We’re All Mad HereCory Panshin on January 8, 2010
There is a special problem with inner experience visions that does not affect either scientific or social visions, and that is that the more we learn about ourselves and the world, the less able we are to take the stuff of inner experience at face value. So although the facts of inner experience barely alter, our interpretation of those facts becomes more and more circumscribed.
The shamans of prehistory were genuinely convinced that the mysterious beings they encountered in dreams and hallucinations were visitors from the spirit world. The prophets who created the great world-religions two thousand years ago were less willing to take spirit visitors at face value, but they believed implicitly in the possibility of divine revelation. The early modern creators of the reason vision may have had their doubts about revealed truth, but they were certain that the human mind was a microcosm of the Mind of God and human reason a reliable guide to higher knowledge.
But by the 1860’s, belief in the validity of higher knowledge of any sort was dissipating rapidly, as sophisticated modern intellectuals subjected the contents of their own minds to ever-closer scrutiny. The growing inclination of religion to turn to nature for proofs of divine intervention was one consequence of this radical loss of faith in inner experience. It is no coincidence that the word “agnostic” was coined in 1869 by Thomas Henry Huxley to describe a person who has concluded that any higher reality is not only unknown but unknowable.
Huxley, who had a popular reputation as “Darwin’s Bulldog” because of his fervent advocacy of the theory of evolution, had been wrestling with the question of inner knowledge all through the decade. As early as 1860, he had written to a friend, “That my personality is the surest thing I know may be true. But the attempt to conceive what it is leads me into mere verbal subtleties. I have champed up all that chaff about the ego and the non-ego, noumena and phenomena, and all the rest of it, too often not to know that in attempting even to think of these questions, the human intellect flounders at once out of its depth.”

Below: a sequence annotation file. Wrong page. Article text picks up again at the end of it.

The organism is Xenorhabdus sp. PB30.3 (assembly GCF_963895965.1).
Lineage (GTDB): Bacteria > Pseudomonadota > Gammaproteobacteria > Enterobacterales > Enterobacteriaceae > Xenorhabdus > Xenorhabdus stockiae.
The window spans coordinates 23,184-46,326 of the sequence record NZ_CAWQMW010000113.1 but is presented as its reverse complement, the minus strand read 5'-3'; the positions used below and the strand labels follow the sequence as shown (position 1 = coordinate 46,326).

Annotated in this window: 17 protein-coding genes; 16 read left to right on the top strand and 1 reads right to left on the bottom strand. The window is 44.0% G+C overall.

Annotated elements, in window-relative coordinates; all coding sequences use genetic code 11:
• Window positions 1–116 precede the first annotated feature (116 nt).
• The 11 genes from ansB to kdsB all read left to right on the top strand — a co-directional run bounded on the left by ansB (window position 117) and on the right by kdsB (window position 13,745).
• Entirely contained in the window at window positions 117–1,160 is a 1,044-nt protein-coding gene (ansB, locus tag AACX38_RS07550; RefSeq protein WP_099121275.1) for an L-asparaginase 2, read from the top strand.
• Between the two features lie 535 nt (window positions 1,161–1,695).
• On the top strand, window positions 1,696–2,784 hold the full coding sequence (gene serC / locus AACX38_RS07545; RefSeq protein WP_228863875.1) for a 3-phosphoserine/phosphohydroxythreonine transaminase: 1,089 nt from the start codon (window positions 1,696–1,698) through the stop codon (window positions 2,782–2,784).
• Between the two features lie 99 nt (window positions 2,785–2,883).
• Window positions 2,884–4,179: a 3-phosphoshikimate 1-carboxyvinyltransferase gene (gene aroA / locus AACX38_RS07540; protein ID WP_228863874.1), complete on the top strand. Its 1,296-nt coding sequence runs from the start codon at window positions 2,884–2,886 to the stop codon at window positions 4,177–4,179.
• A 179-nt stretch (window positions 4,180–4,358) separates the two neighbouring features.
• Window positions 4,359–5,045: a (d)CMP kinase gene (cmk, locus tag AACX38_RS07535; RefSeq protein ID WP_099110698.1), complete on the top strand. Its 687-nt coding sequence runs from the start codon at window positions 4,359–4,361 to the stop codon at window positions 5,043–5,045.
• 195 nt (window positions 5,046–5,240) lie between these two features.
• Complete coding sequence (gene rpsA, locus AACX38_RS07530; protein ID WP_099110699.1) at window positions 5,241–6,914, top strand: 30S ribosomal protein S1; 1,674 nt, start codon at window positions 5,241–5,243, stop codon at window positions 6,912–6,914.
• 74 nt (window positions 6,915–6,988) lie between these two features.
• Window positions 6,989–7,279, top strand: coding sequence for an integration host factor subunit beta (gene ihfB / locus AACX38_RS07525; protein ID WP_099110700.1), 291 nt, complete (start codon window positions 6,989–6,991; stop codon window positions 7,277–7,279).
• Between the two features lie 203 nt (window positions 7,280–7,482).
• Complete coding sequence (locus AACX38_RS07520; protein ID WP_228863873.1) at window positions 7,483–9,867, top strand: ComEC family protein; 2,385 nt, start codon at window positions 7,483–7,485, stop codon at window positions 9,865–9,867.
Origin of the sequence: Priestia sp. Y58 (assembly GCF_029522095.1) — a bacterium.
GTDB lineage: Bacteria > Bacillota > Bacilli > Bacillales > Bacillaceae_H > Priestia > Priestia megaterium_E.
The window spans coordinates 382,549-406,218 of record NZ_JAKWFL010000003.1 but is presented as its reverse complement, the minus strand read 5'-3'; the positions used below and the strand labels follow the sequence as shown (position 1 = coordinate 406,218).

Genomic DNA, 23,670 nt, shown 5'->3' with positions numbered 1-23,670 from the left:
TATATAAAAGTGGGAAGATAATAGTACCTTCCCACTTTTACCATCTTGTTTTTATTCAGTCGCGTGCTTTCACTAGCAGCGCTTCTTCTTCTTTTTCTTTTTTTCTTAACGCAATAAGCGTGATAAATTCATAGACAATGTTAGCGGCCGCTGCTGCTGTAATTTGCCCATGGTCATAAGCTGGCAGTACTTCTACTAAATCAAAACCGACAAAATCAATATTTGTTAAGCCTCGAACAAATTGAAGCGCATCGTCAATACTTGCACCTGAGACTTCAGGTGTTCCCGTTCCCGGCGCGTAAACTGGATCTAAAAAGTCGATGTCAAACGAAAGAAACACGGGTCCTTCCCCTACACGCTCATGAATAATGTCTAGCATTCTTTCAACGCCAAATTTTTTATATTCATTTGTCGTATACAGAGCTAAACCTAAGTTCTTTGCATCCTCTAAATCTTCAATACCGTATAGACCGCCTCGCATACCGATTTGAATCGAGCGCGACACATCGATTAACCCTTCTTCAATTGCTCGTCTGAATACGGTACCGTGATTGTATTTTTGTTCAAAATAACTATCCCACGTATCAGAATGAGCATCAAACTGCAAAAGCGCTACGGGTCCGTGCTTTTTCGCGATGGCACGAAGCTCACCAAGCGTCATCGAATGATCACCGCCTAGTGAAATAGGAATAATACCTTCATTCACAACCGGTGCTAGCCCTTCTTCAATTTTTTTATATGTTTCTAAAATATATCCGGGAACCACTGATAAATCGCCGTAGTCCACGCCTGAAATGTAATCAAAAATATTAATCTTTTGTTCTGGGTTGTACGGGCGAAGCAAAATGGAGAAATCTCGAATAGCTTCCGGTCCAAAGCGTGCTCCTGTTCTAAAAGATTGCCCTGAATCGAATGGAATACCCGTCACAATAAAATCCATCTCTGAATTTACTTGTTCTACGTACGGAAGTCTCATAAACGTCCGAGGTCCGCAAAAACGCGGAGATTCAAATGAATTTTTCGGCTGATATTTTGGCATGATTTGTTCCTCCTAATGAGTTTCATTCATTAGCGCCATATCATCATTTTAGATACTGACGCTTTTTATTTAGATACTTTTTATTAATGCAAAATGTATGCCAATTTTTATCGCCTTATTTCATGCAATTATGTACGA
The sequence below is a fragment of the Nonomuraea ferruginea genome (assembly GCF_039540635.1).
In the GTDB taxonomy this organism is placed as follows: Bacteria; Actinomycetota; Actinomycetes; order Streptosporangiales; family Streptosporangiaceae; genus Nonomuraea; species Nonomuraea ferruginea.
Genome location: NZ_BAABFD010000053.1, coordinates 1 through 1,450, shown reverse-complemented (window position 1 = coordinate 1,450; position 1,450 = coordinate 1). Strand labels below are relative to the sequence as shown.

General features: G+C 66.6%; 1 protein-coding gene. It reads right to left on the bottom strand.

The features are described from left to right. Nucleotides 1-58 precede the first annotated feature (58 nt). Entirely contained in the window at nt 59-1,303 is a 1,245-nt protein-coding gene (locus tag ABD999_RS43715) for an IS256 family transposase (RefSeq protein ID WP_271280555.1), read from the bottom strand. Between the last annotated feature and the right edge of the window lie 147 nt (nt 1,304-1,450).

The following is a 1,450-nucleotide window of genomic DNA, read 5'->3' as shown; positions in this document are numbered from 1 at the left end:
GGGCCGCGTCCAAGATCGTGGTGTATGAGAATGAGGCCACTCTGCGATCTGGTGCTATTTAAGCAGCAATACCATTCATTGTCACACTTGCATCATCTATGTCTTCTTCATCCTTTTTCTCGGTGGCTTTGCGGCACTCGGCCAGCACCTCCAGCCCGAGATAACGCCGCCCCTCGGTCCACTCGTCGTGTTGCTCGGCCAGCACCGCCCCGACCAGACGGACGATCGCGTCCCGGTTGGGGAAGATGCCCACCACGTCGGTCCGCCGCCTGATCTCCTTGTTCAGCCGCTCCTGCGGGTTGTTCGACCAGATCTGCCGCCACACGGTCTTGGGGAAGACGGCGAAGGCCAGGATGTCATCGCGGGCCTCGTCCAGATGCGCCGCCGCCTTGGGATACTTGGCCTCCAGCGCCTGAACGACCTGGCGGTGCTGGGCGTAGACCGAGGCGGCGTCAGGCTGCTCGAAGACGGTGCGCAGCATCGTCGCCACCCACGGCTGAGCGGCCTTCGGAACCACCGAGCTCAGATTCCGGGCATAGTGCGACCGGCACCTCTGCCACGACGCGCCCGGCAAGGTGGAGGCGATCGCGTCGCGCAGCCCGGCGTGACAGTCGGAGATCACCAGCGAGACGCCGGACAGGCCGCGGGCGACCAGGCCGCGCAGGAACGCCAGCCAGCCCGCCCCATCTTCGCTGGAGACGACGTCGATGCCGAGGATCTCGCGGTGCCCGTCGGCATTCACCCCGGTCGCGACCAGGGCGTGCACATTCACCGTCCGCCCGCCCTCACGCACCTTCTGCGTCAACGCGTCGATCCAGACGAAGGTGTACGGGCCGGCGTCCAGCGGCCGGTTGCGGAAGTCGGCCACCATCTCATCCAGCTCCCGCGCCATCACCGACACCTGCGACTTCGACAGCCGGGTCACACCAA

In Huxley’s bafflement and frustration, we can see the guttering out of the last pretensions of the reason vision to be a source of higher truth.
Charles Dodgson had clearly been reading many of the same books in the early 1860’s as Huxley. His personal library contained works by Sir William Hamilton and his disciple, Henry Longueville Mansel, whose goal it was to merge the philosophical obscurities of Kant and Fichte with the latest speculations about human consciousness and arrive at a convincing reason why it was acceptable for even self-aware moderns to believe in a reality beyond visible phenomena.
The “chaff” they turned out about noumenal reality and non-ego may have driven poor Huxley to throw up his hands and declare himself an agnostic, but it apparently made good sense to Dodgson — or at least good nonsense, ripe to be harvested by Lewis Carroll for his Alice books.
There are several indications that Carroll was starting to take an approach along these lines in the newly-written episodes he supplied for the book version of Alice in Wonderland. Most significant is the figure of the Cheshire Cat, whose immediate purpose it is to reinforce the caterpillar’s message of higher states of being, but who then goes much deeper into the philosophical depths where Huxley’s intellect had floundered.